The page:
Finding a new job can be an overwhelming prospect in just about any industry today, but for those with Linux skills, the challenges are a little bit less daunting.
You can find more than 11,000 Linux-related jobs on any given day on tech jobs site Dice.com, for example, and demand for Linux experience there is growing at a rate of 31% year over year, compared with just 20% for job postings overall.
A similar situation can be found on the Linux Foundation's Jobs Board, meanwhile, where more than 30 Linux job ads were recently posted in a single week.
Demand for Linux skills far outstrips supply, in other words, so it's no wonder companies are worried about finding the staff they need. Of course, the corporate world's problem is the Linux expert's opportunity.
I had a chance to speak recently with both Alice Hill, managing director of Dice.com, and Jennifer Cloer, director of communications for the Linux Foundation, about the Linux hiring market today. What follows is a collection of best practices for all those hoping to land a Linux job.
Every day in a current job represents an opportunity for technology professionals to build relationships with colleagues, vendors, recruiters and online communities, Hill said.
Not everyone takes advantage of that opportunity, however, largely because building relationships takes time. Soliciting opinions, offering praise, helping even when you're not required to and participating online are all steps in the right direction, but it's up to you to nurture those early beginnings of a relationship over time, she explained.
"If you can't think of 20 people that you could call to help in your job search, then you have some work to do," Hill advised. "Try and give yourself a goal: contact three people in your network each week, or attend a Linux user group once a month. It's not too late to become a networker, even if the term feels foreign."
Cloer suggested that attending Linux-specific events like the Linux Foundation's LinuxCon can also be a good way to meet the right people.
2. Cover letters
It may be a 140-character world in much of our lives, but cover letters are still very much a necessity when it comes to searching for a job, Dice's Hill said. Not only that, but creativity counts.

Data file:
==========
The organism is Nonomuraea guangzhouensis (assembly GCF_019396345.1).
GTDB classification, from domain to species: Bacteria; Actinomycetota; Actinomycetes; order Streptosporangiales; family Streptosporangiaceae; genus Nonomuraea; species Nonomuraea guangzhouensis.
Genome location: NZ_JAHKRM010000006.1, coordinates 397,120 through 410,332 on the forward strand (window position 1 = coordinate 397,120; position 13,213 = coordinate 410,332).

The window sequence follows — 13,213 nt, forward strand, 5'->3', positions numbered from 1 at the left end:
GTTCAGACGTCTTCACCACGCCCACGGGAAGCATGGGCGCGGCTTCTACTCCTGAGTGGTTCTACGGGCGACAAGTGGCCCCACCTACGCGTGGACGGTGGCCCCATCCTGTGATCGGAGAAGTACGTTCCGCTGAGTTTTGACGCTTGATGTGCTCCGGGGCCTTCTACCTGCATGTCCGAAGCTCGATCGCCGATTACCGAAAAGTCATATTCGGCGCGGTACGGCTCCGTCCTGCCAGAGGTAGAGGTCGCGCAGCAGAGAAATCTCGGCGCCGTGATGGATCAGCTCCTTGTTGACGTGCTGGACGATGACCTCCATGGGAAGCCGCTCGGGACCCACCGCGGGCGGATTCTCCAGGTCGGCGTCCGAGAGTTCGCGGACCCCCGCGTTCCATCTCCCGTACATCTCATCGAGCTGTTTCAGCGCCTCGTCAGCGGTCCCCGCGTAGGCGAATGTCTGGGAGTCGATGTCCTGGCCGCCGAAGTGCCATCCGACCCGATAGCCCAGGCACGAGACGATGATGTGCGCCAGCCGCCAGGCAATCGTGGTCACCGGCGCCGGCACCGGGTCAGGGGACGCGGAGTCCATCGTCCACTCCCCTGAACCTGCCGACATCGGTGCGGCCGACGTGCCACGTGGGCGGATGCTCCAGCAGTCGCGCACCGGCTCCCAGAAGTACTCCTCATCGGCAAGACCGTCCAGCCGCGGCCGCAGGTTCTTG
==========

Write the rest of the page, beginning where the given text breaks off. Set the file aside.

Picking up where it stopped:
And a well-written cover letter is a good way to show how much you really want the position, in other words. "It's not that hard or time-consuming, and it can make your candidacy stand out from the start."
It's also wise to link your particular skills with the key requirements listed in the job ad. For example, a job posting might state, "We are looking for an innovative problem solver, always looking to learn new technologies and concepts," or for "an experienced Linux engineer who is passionate about Linux," Hill offered.
In such cases, it's to your benefit to share in your cover letter what drew you to the posting. If the company is a dream place for you, explain why you've always wanted to work there, she added.
3. The CV
"In the Linux and open source space, code is your resume," Cloer said. Accordingly, it's worthwhile to participate and contribute to existing open source projects, both to make some early connections and to build up the base of code you can show off.
Use the body of your resume to demonstrate the results you've delivered, Hill added. "Create a technical skills section to hit all the keywords necessary to get past the hiring manager's screen." For example, "Perl" and "Shell Scripting" are frequently sought in Linux postings.
Events and vendor-neutral training courses like the ones offered by the Linux Foundation can help bolster your section on technical skills, Cloer of the Linux Foundation suggested.
Posting your resume on a site like Dice, meanwhile, can increase your chances of being found. Eighty percent of employers search resumes in the Dice database before ever posting their job, Hill noted. The site also maintains an online library with numerous sample resumes you can view for free.
It's equally important to be focused and convey what matters during the interview. First and foremost, make sure you know your audience, Hill advised.
"Typically, your first interview will be with a non-technical recruiter or HR professional. Be sure to know how to explain your technical background and accomplishments to non-technical employees."
Avoid jargon and complicated acronyms, in other words. Instead, focus on projects completed on time, the sizes of the teams you've worked with, the amount of code you've written alone, the reporting systems you've developed or used, and "most of all, time and money saved."
The Linux Foundation's Cloer added that it's wise to demonstrate your knowledge of the open development model.
Practising your answers ahead of time can be a smart strategy. "Interviewers pay attention to the way answers are laid out, as it gives insight into process, not just finished product," said Hill of Dice.
And once you've proven that you have the technical chops, "it will be all about culture and fit." This is your opportunity, in other words, to decide if this is a place where you want to work.
Create a checklist of everything you want in the job, the company and the boss, she advised. This will also help structure your questions for the interviewer. "Not having questions is an easy 'no,'" Hill warned.
Finally, know why you want the position and practice how you will articulate it. "It's always surprising when someone tells a hiring manager they want the position, but they can't answer why."
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